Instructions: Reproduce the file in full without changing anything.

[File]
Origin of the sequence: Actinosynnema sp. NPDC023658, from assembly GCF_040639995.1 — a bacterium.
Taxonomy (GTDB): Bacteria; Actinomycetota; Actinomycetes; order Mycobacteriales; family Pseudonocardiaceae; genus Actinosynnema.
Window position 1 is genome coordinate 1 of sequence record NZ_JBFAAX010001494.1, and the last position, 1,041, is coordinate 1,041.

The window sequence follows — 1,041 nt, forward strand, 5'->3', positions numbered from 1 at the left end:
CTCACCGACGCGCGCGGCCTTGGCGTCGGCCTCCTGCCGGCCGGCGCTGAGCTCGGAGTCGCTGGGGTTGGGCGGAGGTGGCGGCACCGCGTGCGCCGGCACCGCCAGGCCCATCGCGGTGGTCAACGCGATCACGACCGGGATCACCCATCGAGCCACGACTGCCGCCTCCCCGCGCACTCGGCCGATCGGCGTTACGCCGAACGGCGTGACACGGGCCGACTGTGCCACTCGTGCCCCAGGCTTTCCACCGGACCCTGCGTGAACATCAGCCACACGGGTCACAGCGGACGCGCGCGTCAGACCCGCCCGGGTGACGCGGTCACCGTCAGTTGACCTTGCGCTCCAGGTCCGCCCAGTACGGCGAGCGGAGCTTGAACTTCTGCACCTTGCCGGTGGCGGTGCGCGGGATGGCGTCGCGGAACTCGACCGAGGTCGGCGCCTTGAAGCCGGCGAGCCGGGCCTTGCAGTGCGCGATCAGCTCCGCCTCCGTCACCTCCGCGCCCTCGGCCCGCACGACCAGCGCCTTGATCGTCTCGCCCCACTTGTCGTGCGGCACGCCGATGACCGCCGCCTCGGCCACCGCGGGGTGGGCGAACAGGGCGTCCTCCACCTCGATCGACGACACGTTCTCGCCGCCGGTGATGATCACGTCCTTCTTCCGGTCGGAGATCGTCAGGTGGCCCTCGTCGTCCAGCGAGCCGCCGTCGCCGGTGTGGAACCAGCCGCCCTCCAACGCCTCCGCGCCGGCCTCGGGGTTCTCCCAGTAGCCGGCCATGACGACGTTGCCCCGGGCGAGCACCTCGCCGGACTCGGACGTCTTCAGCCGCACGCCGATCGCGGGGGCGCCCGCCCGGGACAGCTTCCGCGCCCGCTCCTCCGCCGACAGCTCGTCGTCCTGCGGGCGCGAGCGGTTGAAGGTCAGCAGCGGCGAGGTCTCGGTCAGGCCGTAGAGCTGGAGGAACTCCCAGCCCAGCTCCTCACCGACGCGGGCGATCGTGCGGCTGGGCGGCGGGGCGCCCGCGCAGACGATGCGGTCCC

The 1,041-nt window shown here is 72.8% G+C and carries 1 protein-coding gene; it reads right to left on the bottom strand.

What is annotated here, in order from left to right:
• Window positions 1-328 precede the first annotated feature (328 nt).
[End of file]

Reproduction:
Origin of the sequence: Actinosynnema sp. NPDC023658, from assembly GCF_040639995.1 — a bacterium.
Taxonomy (GTDB): Bacteria; Actinomycetota; Actinomycetes; order Mycobacteriales; family Pseudonocardiaceae; genus Actinosynnema.
Window position 1 is genome coordinate 1 of sequence record NZ_JBFAAX010001494.1, and the last position, 1,041, is coordinate 1,041.

The window sequence follows — 1,041 nt, forward strand, 5'->3', positions numbered from 1 at the left end:
CTCACCGACGCGCGCGGCCTTGGCGTCGGCCTCCTGCCGGCCGGCGCTGAGCTCGGAGTCGCTGGGGTTGGGCGGAGGTGGCGGCACCGCGTGCGCCGGCACCGCCAGGCCCATCGCGGTGGTCAACGCGATCACGACCGGGATCACCCATCGAGCCACGACTGCCGCCTCCCCGCGCACTCGGCCGATCGGCGTTACGCCGAACGGCGTGACACGGGCCGACTGTGCCACTCGTGCCCCAGGCTTTCCACCGGACCCTGCGTGAACATCAGCCACACGGGTCACAGCGGACGCGCGCGTCAGACCCGCCCGGGTGACGCGGTCACCGTCAGTTGACCTTGCGCTCCAGGTCCGCCCAGTACGGCGAGCGGAGCTTGAACTTCTGCACCTTGCCGGTGGCGGTGCGCGGGATGGCGTCGCGGAACTCGACCGAGGTCGGCGCCTTGAAGCCGGCGAGCCGGGCCTTGCAGTGCGCGATCAGCTCCGCCTCCGTCACCTCCGCGCCCTCGGCCCGCACGACCAGCGCCTTGATCGTCTCGCCCCACTTGTCGTGCGGCACGCCGATGACCGCCGCCTCGGCCACCGCGGGGTGGGCGAACAGGGCGTCCTCCACCTCGATCGACGACACGTTCTCGCCGCCGGTGATGATCACGTCCTTCTTCCGGTCGGAGATCGTCAGGTGGCCCTCGTCGTCCAGCGAGCCGCCGTCGCCGGTGTGGAACCAGCCGCCCTCCAACGCCTCCGCGCCGGCCTCGGGGTTCTCCCAGTAGCCGGCCATGACGACGTTGCCCCGGGCGAGCACCTCGCCGGACTCGGACGTCTTCAGCCGCACGCCGATCGCGGGGGCGCCCGCCCGGGACAGCTTCCGCGCCCGCTCCTCCGCCGACAGCTCGTCGTCCTGCGGGCGCGAGCGGTTGAAGGTCAGCAGCGGCGAGGTCTCGGTCAGGCCGTAGAGCTGGAGGAACTCCCAGCCCAGCTCCTCACCGACGCGGGCGATCGTGCGGCTGGGCGGCGGGGCGCCCGCGCAGACGATGCGGTCCC

The 1,041-nt window shown here is 72.8% G+C and carries 1 protein-coding gene; it reads right to left on the bottom strand.

What is annotated here, in order from left to right:
• Window positions 1-328 precede the first annotated feature (328 nt).